Certainly, the other big selling point of the MG-X Pro has to be its “wide” (pun intended) physical compatibility with most Android devices (Android 6 or later). Ironically, this comes by virtue of the grip’s biggest weakness; the lack of a direct USB-C connection to one’s smartphone. The MG-X Pro only supports connection to Android via Bluetooth only (4.2 Low Energy or higher), which technically means users won’t be getting the lowest input latency that a direct connection would afford, nor any possibility of pass-through from the device’s own USB-C port for charging one’s phone as the Razer Kishi can.

“Certainly, the other big selling point of the MG-X Pro has to be its “wide” (pun intended) physical compatibility with most Android devices (Android 6 or later).”

But it’s the very absence of said connector that broadens the selection of devices that the MG-X Pro can work with, since the lining up of the smartphone’s USB-C port with a physical connector isn’t required. Also, like the original MG-X before it, as well as the Gamesir X2, Nacon’s latest grip features an open-top as well as a narrow “lip” at the bottom of the smartphone compartment that serves as a kind of shelf or cradle for one’s Android device. This means that while the bottom of the smartphone is always in line with the bottom of the device, the top isn’t restricted by any sort of frame and thus can support Android devices with wider or more irregular dimensions, such as the Galaxy Z Fold3.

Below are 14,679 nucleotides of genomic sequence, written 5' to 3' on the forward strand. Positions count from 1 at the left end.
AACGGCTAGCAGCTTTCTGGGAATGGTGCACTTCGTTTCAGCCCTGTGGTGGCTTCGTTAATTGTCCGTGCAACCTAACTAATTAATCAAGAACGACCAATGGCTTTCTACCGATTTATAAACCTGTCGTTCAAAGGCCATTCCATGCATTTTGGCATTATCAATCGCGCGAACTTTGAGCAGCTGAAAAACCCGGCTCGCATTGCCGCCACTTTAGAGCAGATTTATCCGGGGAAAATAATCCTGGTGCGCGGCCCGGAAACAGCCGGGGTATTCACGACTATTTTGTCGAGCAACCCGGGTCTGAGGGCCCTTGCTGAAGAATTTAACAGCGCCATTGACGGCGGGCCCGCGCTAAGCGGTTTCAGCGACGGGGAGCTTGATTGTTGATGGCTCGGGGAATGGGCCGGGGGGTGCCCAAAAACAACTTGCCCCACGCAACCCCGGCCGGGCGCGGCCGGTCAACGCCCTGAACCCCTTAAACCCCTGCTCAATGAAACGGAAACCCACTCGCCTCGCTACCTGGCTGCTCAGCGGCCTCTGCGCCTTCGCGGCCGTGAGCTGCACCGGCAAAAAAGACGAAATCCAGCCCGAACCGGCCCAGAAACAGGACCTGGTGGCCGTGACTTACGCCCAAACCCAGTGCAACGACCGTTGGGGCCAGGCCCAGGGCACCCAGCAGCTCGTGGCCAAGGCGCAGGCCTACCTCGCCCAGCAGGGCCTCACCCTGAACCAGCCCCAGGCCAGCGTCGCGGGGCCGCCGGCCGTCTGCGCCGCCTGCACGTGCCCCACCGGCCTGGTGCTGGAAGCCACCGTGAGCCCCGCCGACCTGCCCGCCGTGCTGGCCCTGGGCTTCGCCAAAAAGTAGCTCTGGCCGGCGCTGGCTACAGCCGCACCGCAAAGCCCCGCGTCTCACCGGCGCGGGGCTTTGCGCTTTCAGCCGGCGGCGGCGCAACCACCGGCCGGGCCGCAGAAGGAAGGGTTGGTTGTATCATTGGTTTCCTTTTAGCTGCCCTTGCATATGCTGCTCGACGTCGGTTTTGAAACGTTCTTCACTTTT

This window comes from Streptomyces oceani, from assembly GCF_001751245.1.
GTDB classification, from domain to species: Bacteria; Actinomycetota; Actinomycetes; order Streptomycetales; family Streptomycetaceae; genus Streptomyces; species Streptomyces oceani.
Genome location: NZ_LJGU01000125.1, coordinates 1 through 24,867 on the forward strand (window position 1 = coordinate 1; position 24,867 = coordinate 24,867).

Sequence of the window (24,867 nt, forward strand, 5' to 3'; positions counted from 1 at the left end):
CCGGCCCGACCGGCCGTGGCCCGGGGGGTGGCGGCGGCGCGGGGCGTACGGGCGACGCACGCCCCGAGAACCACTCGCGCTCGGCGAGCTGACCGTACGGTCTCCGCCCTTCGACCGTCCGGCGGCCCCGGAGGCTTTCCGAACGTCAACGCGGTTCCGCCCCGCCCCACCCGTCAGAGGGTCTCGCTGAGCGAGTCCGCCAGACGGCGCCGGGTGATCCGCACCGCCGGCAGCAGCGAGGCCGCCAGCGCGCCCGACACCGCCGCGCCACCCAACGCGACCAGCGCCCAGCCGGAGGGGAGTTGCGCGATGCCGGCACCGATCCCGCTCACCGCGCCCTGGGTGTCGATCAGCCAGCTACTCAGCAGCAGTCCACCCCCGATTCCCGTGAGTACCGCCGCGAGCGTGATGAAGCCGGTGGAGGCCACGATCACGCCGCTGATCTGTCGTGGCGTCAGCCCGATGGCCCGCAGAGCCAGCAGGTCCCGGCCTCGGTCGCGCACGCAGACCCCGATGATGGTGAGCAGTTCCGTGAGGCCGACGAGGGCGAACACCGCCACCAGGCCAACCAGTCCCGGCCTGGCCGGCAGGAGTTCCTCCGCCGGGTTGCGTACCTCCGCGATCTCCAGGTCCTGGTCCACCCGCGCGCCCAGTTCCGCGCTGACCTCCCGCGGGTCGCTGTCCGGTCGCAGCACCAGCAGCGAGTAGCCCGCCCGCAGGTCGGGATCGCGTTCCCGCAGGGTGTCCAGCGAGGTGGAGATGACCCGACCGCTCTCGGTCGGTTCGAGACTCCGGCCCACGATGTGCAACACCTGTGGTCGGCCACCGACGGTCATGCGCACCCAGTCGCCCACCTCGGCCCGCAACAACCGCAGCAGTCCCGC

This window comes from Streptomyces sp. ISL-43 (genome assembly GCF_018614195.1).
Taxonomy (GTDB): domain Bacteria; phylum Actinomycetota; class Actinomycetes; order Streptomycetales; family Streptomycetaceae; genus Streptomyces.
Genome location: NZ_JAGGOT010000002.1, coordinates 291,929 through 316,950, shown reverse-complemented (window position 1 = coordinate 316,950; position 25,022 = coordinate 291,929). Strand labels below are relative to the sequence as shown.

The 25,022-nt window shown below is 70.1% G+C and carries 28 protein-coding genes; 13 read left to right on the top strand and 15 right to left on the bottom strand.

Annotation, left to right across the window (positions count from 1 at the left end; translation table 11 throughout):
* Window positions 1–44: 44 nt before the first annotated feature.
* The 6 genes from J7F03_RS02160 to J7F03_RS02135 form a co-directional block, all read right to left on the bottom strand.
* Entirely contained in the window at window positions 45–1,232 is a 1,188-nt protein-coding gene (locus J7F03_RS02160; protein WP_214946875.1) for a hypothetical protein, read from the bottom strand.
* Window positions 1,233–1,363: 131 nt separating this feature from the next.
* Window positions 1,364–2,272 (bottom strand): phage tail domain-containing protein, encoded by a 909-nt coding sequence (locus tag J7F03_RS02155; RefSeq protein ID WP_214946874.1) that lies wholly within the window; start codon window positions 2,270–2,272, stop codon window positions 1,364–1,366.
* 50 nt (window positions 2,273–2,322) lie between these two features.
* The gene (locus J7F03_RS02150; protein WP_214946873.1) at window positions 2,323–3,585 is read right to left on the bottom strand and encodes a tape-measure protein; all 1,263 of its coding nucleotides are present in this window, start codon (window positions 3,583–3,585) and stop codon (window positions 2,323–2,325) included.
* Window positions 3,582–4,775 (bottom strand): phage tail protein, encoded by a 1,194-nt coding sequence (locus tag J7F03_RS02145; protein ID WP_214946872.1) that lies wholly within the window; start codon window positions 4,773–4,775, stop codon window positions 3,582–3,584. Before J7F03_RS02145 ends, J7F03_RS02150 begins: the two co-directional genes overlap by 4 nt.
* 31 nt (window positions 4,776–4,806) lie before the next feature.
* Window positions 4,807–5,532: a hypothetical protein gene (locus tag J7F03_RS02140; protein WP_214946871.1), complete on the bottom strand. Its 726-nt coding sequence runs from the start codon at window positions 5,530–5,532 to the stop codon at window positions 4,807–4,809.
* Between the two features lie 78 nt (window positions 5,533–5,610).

Of course, there’s no 100% guarantee that any compatible phone will work with the MG-X Pro. For example, my previous phone, the LG G8 ThinQ, for example, would crash and shut down when connecting via Bluetooth despite being well above the minimum required specs (hence my upgrade to the LG Velvet), and there’s always a chance that some irregular, more experimental flagship phones out there might not physically fit, but all in all the MG-X Pro seems to have its bases covered.